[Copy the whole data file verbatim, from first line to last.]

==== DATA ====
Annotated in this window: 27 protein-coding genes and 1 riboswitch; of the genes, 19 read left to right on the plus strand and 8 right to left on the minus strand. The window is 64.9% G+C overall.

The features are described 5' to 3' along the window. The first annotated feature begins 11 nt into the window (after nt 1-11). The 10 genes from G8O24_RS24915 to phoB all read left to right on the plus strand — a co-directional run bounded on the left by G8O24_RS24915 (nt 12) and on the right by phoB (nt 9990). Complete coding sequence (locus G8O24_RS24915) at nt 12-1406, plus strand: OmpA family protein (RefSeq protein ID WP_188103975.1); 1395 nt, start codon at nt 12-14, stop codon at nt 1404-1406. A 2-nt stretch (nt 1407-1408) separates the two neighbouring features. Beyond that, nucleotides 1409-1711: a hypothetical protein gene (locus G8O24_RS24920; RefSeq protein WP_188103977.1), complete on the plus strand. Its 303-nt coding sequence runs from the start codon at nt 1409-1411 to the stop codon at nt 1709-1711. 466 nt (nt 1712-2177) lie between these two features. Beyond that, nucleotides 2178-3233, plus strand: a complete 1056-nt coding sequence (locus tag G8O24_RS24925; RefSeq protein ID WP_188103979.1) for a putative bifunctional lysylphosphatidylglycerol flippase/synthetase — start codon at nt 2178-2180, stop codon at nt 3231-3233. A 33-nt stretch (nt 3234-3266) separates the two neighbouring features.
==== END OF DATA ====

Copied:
Annotated in this window: 27 protein-coding genes and 1 riboswitch; of the genes, 19 read left to right on the plus strand and 8 right to left on the minus strand. The window is 64.9% G+C overall.

The features are described 5' to 3' along the window. The first annotated feature begins 11 nt into the window (after nt 1-11). The 10 genes from G8O24_RS24915 to phoB all read left to right on the plus strand — a co-directional run bounded on the left by G8O24_RS24915 (nt 12) and on the right by phoB (nt 9990). Complete coding sequence (locus G8O24_RS24915) at nt 12-1406, plus strand: OmpA family protein (RefSeq protein ID WP_188103975.1); 1395 nt, start codon at nt 12-14, stop codon at nt 1404-1406. A 2-nt stretch (nt 1407-1408) separates the two neighbouring features. Beyond that, nucleotides 1409-1711: a hypothetical protein gene (locus G8O24_RS24920; RefSeq protein WP_188103977.1), complete on the plus strand. Its 303-nt coding sequence runs from the start codon at nt 1409-1411 to the stop codon at nt 1709-1711. 466 nt (nt 1712-2177) lie between these two features. Beyond that, nucleotides 2178-3233, plus strand: a complete 1056-nt coding sequence (locus tag G8O24_RS24925; RefSeq protein ID WP_188103979.1) for a putative bifunctional lysylphosphatidylglycerol flippase/synthetase — start codon at nt 2178-2180, stop codon at nt 3231-3233. A 33-nt stretch (nt 3234-3266) separates the two neighbouring features.